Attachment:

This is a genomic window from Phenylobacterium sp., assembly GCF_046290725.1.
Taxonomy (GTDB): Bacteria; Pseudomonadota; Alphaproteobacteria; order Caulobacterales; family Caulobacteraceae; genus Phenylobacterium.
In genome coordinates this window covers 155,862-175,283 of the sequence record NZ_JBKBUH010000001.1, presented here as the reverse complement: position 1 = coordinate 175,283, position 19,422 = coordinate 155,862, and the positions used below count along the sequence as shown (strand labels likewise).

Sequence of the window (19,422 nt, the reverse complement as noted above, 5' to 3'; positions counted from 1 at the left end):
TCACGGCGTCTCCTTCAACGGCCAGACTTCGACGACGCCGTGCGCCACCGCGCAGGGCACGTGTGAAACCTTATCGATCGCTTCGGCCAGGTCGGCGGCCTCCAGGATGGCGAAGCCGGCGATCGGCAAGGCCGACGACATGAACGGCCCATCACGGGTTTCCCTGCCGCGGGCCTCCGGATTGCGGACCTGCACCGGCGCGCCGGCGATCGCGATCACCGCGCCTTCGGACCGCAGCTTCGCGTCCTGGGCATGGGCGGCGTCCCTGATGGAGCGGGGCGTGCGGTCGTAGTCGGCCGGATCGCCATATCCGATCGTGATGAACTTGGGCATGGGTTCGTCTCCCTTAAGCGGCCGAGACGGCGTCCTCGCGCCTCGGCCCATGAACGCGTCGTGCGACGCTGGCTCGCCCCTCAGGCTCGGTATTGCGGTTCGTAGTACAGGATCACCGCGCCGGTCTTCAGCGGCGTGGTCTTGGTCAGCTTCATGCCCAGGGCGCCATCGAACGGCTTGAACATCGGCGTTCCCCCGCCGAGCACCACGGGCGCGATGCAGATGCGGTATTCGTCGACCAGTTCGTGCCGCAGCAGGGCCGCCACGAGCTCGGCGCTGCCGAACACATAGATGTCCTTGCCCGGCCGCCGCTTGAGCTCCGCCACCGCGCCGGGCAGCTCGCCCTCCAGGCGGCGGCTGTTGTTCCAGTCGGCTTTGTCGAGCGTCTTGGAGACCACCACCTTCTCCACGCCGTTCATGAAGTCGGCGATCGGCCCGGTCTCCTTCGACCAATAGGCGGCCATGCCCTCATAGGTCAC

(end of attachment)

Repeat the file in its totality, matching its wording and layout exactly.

This is a genomic window from Phenylobacterium sp., assembly GCF_046290725.1.
Taxonomy (GTDB): Bacteria; Pseudomonadota; Alphaproteobacteria; order Caulobacterales; family Caulobacteraceae; genus Phenylobacterium.
In genome coordinates this window covers 155,862-175,283 of the sequence record NZ_JBKBUH010000001.1, presented here as the reverse complement: position 1 = coordinate 175,283, position 19,422 = coordinate 155,862, and the positions used below count along the sequence as shown (strand labels likewise).

Sequence of the window (19,422 nt, the reverse complement as noted above, 5' to 3'; positions counted from 1 at the left end):
TCACGGCGTCTCCTTCAACGGCCAGACTTCGACGACGCCGTGCGCCACCGCGCAGGGCACGTGTGAAACCTTATCGATCGCTTCGGCCAGGTCGGCGGCCTCCAGGATGGCGAAGCCGGCGATCGGCAAGGCCGACGACATGAACGGCCCATCACGGGTTTCCCTGCCGCGGGCCTCCGGATTGCGGACCTGCACCGGCGCGCCGGCGATCGCGATCACCGCGCCTTCGGACCGCAGCTTCGCGTCCTGGGCATGGGCGGCGTCCCTGATGGAGCGGGGCGTGCGGTCGTAGTCGGCCGGATCGCCATATCCGATCGTGATGAACTTGGGCATGGGTTCGTCTCCCTTAAGCGGCCGAGACGGCGTCCTCGCGCCTCGGCCCATGAACGCGTCGTGCGACGCTGGCTCGCCCCTCAGGCTCGGTATTGCGGTTCGTAGTACAGGATCACCGCGCCGGTCTTCAGCGGCGTGGTCTTGGTCAGCTTCATGCCCAGGGCGCCATCGAACGGCTTGAACATCGGCGTTCCCCCGCCGAGCACCACGGGCGCGATGCAGATGCGGTATTCGTCGACCAGTTCGTGCCGCAGCAGGGCCGCCACGAGCTCGGCGCTGCCGAACACATAGATGTCCTTGCCCGGCCGCCGCTTGAGCTCCGCCACCGCGCCGGGCAGCTCGCCCTCCAGGCGGCGGCTGTTGTTCCAGTCGGCTTTGTCGAGCGTCTTGGAGACCACCACCTTCTCCACGCCGTTCATGAAGTCGGCGATCGGCCCGGTCTCCTTCGACCAATAGGCGGCCATGCCCTCATAGGTCAC